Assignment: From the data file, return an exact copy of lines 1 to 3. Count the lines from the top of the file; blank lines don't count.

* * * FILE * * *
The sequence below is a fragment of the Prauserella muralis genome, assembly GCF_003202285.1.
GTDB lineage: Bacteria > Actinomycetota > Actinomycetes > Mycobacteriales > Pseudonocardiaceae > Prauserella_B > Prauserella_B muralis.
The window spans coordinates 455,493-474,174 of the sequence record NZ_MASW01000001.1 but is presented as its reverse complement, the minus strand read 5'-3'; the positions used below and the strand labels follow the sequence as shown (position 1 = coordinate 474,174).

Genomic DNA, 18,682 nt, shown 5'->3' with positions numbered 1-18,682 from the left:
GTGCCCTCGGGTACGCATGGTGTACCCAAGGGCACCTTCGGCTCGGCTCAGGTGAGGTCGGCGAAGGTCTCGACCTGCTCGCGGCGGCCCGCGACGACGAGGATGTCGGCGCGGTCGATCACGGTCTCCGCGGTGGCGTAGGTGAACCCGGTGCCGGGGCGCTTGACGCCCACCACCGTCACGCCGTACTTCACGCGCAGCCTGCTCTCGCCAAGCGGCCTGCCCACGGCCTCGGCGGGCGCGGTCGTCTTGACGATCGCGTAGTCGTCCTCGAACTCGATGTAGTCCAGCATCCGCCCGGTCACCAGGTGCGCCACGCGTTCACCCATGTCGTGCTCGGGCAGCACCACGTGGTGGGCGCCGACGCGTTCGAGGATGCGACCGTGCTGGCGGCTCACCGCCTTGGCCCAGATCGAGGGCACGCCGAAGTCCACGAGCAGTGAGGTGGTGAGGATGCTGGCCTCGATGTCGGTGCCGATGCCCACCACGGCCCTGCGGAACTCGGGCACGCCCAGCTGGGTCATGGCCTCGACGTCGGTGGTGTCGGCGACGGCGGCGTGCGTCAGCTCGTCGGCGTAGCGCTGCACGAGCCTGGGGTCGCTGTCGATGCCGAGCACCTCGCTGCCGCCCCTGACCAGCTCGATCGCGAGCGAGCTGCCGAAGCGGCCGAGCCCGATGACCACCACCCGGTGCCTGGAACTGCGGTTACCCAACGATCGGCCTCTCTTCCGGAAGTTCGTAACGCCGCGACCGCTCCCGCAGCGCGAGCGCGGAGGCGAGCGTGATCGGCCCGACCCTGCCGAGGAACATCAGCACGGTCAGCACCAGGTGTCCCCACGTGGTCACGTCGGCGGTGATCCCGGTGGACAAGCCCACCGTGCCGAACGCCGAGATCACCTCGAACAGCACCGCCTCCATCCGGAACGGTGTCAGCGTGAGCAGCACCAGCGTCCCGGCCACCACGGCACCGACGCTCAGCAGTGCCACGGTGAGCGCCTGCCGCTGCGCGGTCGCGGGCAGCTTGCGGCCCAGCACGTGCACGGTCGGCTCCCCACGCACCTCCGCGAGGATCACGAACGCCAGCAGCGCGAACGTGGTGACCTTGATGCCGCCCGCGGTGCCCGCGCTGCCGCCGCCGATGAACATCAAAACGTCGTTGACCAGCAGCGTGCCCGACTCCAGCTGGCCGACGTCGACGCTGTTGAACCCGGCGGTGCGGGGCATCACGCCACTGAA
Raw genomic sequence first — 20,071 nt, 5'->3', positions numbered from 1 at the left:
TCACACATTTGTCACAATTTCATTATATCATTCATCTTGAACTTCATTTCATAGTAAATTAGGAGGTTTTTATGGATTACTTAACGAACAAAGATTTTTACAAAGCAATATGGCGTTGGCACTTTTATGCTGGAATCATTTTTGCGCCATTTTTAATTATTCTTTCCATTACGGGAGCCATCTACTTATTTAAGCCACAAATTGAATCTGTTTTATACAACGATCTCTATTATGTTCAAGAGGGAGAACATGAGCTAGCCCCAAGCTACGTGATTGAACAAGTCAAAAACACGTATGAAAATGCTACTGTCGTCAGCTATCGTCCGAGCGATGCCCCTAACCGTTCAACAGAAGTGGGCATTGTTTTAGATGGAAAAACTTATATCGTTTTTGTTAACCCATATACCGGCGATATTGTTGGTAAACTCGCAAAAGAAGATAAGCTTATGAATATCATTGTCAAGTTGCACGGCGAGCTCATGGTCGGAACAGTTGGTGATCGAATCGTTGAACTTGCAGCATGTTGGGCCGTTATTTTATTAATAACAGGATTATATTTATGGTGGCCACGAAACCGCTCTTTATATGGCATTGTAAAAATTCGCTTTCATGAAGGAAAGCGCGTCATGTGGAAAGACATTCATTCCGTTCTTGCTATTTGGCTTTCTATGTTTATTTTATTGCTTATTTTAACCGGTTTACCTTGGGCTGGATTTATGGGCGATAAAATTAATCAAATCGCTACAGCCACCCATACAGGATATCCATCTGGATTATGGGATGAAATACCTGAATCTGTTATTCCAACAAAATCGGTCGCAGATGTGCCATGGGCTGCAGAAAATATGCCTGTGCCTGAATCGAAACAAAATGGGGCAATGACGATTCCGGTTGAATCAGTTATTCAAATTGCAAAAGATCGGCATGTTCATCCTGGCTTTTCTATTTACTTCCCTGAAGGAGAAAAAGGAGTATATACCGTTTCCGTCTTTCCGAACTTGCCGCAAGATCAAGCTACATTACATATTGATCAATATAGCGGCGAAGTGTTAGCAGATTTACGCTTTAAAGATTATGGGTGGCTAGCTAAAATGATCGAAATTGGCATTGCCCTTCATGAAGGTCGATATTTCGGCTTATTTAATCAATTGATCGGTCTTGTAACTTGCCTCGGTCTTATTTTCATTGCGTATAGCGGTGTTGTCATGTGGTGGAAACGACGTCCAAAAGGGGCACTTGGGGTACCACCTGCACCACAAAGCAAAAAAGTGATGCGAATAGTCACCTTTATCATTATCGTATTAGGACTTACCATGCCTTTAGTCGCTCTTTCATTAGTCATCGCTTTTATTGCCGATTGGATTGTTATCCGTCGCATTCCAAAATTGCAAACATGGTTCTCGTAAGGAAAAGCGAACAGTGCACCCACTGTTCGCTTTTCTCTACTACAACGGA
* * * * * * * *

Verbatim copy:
The sequence below is a fragment of the Prauserella muralis genome, assembly GCF_003202285.1.
GTDB lineage: Bacteria > Actinomycetota > Actinomycetes > Mycobacteriales > Pseudonocardiaceae > Prauserella_B > Prauserella_B muralis.
The window spans coordinates 455,493-474,174 of the sequence record NZ_MASW01000001.1 but is presented as its reverse complement, the minus strand read 5'-3'; the positions used below and the strand labels follow the sequence as shown (position 1 = coordinate 474,174).